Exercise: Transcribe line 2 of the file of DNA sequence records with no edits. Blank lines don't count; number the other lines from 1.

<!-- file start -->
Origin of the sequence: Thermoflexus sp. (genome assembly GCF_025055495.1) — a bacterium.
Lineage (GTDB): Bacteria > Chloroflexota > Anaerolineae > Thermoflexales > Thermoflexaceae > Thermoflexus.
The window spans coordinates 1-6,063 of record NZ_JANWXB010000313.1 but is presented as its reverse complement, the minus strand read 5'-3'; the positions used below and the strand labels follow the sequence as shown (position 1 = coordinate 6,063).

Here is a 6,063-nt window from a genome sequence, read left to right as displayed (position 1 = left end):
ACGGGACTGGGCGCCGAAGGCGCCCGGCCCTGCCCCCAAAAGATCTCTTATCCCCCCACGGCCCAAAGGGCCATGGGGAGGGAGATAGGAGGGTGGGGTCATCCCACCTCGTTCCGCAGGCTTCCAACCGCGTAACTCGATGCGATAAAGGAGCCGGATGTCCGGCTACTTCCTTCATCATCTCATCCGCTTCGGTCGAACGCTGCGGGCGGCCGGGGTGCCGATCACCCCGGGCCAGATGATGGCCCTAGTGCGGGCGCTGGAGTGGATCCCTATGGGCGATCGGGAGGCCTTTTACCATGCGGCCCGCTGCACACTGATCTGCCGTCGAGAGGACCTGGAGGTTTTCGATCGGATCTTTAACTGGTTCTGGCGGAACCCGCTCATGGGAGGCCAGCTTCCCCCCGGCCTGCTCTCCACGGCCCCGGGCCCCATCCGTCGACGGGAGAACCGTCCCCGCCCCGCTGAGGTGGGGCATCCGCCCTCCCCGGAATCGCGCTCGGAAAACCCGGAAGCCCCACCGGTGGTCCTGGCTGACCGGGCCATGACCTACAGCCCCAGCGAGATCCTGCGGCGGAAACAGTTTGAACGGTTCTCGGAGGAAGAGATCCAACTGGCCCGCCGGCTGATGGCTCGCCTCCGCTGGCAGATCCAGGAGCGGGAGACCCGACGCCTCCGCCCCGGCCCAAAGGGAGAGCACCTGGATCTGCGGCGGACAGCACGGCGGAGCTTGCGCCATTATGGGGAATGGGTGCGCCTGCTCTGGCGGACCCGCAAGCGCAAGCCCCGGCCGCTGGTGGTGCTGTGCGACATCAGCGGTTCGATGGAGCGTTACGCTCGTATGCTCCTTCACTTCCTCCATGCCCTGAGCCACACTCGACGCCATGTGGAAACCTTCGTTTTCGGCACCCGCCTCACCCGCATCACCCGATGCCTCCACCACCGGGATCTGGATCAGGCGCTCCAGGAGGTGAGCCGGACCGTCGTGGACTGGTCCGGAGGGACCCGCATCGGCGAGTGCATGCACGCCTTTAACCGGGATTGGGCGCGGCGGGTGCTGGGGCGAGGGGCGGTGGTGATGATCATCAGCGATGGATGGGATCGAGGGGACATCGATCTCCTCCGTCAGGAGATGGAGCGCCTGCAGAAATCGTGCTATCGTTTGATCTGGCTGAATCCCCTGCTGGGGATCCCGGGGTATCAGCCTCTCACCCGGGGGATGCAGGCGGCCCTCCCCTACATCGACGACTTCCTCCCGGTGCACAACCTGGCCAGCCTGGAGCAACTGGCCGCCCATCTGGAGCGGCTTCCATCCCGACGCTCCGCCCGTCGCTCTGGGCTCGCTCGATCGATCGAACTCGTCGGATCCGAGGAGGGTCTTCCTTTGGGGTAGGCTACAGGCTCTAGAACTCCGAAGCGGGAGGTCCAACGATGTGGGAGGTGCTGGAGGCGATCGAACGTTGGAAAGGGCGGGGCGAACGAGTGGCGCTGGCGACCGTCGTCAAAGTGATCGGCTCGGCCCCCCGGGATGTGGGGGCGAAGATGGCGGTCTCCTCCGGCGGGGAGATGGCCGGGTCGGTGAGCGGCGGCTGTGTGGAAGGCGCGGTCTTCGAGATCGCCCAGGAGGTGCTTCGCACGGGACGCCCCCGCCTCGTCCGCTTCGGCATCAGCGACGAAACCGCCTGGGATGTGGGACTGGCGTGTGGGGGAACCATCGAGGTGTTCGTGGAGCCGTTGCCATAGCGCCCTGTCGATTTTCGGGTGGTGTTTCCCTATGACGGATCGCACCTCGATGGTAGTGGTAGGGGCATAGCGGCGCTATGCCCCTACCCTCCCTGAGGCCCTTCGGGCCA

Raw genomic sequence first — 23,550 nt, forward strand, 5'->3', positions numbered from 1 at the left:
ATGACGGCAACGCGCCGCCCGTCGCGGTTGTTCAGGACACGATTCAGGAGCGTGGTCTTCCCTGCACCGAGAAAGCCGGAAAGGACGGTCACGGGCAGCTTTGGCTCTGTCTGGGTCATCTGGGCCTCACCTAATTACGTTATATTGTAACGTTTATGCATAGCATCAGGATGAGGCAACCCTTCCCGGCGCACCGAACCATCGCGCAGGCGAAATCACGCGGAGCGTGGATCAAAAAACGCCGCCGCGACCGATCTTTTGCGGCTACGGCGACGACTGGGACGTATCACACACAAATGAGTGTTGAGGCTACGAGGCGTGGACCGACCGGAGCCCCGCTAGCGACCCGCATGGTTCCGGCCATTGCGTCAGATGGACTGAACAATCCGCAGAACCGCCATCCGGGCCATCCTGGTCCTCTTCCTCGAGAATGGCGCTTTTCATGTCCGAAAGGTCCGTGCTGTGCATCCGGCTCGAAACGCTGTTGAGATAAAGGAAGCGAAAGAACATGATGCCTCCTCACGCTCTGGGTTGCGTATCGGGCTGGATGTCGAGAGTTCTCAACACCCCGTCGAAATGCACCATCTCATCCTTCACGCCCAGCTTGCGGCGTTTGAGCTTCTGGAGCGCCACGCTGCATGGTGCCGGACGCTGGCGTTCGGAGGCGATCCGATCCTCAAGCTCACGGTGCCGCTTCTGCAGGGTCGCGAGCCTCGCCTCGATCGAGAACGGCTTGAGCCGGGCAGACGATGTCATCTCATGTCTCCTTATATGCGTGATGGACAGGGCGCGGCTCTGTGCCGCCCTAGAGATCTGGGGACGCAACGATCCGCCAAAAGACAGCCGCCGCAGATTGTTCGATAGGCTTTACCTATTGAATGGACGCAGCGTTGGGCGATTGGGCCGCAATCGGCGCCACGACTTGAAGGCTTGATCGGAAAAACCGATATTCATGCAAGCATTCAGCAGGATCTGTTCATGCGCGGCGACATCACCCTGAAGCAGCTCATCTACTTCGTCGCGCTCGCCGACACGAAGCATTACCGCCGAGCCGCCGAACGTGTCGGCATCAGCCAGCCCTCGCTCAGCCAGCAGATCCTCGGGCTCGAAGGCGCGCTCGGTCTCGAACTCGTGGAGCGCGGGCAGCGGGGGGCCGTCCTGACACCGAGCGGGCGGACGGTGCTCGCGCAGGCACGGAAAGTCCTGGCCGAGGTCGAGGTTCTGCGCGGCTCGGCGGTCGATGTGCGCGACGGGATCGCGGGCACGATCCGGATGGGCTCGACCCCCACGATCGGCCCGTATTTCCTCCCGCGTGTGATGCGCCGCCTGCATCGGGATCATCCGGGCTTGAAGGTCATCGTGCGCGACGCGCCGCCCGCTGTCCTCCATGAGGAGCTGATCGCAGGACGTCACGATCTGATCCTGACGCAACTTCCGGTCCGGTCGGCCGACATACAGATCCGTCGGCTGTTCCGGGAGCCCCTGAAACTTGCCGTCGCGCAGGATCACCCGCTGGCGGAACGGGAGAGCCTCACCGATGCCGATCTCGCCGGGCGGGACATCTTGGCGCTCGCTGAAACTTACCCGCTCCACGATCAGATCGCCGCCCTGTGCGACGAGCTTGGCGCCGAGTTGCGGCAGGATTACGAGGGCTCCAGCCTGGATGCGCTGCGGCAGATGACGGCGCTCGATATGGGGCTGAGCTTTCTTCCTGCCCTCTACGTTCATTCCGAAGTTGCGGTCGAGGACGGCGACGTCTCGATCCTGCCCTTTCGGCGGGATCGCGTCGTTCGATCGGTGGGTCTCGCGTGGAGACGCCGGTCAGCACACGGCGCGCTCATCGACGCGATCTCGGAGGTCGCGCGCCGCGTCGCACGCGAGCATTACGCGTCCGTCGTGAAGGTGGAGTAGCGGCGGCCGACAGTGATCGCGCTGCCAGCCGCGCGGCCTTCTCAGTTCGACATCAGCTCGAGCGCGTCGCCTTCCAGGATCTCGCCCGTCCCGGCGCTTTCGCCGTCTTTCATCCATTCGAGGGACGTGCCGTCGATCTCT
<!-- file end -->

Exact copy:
Lineage (GTDB): Bacteria > Chloroflexota > Anaerolineae > Thermoflexales > Thermoflexaceae > Thermoflexus.